So, that provides the context in which I ask myself what are the implications for PNG of Australia’s new foreign aid policy. The new aid policy has a strong focus on private sector development, growth of international trade and the development of agriculture and fisheries.  The new policy links funding to performance: programs and partner organisations that perform well will be rewarded with additional funding.


There seems to be potential for the new framework for agricultural transformation adopted by the PNG government to mesh well with Australia’s new foreign aid policy. It will be interesting to see how much emphasis there is on encouraging innovation in agriculture in PNG as Australia’s new aid policy is translated into Aid Investment Plans over the next 12 months. 

Monday, July 21, 2014

Should researchers recognize that emotional states are influenced by life evaluations?

There is nothing novel about the idea that people who have a positive frame of mind about the opportunities and challenges that life offers tend to experience positive emotions as they go about their daily lives. 

We are not surprised that people who smile and laugh a lot, obtain enjoyment from whatever they are doing, feel they are learning or doing something interesting and feel that they are treated with respect tend to rate their lives highly. If such people don’t consider their current lives as close to the best possible, it is likely to be because they are optimistic about the potential for their lives to get even better. It might be reasonable to suppose that their positive emotions reflect frames of mind stemming from their dispositions and their evaluations of their lives as well as from their current experiences.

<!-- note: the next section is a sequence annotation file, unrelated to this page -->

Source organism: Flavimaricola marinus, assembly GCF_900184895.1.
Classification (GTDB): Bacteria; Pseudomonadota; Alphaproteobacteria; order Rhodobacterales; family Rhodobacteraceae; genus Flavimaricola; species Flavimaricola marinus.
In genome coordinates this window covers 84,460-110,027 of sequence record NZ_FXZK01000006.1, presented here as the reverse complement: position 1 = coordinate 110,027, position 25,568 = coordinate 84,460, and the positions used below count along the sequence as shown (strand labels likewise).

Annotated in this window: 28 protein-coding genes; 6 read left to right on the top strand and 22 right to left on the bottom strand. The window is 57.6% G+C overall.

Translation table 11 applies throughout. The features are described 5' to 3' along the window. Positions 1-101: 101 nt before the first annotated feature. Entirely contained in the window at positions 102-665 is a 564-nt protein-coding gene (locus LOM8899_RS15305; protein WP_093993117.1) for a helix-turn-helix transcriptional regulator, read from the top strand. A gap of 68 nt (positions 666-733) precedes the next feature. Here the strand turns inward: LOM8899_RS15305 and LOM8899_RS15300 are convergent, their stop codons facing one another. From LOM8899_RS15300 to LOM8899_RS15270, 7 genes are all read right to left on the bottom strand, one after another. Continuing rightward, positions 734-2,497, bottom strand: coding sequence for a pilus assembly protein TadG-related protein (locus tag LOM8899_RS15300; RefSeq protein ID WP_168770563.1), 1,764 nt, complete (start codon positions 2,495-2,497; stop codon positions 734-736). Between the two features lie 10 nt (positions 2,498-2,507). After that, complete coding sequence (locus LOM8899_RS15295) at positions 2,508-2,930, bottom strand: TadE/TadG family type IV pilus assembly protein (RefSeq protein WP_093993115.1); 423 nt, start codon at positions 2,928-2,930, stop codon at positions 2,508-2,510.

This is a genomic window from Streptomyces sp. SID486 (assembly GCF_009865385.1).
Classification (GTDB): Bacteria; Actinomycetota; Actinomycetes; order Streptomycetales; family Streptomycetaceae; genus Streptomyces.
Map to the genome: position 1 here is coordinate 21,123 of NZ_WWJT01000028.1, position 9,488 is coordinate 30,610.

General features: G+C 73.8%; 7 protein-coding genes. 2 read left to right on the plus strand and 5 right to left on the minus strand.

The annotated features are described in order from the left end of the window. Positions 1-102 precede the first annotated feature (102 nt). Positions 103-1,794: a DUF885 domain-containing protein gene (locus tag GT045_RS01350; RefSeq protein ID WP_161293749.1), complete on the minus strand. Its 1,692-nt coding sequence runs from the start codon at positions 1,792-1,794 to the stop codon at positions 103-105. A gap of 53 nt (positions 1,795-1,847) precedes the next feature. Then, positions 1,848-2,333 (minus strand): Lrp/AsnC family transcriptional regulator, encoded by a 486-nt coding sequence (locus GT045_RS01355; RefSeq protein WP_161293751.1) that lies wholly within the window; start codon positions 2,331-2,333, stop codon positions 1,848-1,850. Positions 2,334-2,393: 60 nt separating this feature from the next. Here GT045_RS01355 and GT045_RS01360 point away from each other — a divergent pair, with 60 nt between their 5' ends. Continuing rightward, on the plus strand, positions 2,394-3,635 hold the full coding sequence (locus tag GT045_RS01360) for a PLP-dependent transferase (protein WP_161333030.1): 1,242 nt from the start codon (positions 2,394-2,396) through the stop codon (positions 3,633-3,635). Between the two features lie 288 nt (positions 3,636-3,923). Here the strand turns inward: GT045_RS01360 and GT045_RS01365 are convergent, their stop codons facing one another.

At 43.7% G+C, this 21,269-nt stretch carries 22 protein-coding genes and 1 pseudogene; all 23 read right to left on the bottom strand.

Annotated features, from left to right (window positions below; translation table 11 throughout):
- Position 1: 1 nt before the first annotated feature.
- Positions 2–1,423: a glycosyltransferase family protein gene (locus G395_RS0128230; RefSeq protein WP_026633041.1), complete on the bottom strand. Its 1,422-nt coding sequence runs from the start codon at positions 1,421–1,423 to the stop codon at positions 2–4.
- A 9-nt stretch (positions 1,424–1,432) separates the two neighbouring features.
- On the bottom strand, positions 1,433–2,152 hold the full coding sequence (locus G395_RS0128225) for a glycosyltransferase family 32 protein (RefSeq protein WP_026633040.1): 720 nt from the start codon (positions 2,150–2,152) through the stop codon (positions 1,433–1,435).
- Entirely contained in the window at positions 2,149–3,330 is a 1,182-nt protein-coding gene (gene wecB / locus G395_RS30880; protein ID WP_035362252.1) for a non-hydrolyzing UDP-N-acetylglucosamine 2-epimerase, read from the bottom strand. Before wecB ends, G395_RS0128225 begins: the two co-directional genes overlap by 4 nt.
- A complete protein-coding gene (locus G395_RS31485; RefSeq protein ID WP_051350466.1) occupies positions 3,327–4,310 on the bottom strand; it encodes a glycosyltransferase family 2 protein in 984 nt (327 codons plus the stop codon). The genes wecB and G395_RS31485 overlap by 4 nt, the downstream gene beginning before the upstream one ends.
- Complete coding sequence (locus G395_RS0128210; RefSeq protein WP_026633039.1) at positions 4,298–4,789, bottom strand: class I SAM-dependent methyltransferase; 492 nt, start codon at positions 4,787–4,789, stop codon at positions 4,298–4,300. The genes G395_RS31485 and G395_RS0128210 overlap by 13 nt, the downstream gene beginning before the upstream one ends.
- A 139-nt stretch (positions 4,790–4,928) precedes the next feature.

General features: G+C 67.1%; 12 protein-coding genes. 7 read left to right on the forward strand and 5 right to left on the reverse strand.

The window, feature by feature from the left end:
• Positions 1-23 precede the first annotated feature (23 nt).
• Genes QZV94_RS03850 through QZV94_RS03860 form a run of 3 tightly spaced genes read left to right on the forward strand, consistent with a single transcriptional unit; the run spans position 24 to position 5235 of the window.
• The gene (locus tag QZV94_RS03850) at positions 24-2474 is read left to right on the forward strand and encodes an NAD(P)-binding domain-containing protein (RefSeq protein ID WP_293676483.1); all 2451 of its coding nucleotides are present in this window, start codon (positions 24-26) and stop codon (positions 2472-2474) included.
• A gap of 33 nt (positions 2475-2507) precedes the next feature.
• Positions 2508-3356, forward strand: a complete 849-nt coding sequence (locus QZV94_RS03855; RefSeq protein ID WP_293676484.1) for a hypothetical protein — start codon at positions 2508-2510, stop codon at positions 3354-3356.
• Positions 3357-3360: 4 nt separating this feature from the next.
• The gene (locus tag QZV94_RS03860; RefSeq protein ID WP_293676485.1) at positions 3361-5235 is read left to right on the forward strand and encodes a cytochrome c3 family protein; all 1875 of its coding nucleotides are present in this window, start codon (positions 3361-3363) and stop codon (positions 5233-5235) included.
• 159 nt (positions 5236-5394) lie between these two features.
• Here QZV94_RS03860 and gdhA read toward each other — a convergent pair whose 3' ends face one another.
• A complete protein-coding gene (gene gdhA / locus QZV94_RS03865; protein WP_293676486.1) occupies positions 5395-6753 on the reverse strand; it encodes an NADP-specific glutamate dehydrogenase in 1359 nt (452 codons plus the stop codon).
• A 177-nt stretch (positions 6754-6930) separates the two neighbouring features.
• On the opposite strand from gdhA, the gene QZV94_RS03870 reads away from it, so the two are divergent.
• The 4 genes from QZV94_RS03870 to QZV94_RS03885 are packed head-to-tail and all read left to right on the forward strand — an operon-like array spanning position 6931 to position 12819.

However, when I looked up “positive emotion”, “frame of mind” and “research” on Google I found a lot of references to research on cognitive approaches to improving well-being, but I didn’t see any on life evaluations as a determinant of positive emotion. Researchers do not seem to have perceived life evaluations – for example, responses to survey questions asking people to rate their lives between best possible and worst possible – as frames of mind. Emotional state variables (positive emotion and negative emotion) are sometimes included in analyses which seek to explain life evaluations, but I am not aware of studies which view life evaluations as a potential explanatory variable.

The question posed in this post is linked to the finding in my last post that average positive emotion ratings in countries in the former Soviet Union are lower, while those in Latin American countries are higher, than might be expected on the basis of negative emotion ratings in those regions. I suggested that the most likely reason for this was the development of shared frames of mind by people in those regions. That poses the question of whether these shared frames reflect life evaluations or something more profound.

Which variables should be included in a regression model to assess the influence of frames of mind on positive emotions at a national level? The most obvious measure of positive emotions to use is the Gallup measure which reflects the extent to which people are well-rested, smile and laugh a lot, obtain enjoyment from what they are doing, are learning or doing something interesting and feel that they are treated with respect. It seemed appropriate to include the Gallup measure of negative emotion (reflecting pain, worry, sadness, stress or anger) as an explanatory variable to take account of experience that might lead people to have a negative frame of mind. Regional variables were included for reasons just discussed. Gallup data was used to reflect average life evaluations at a national level (Cantril ladder).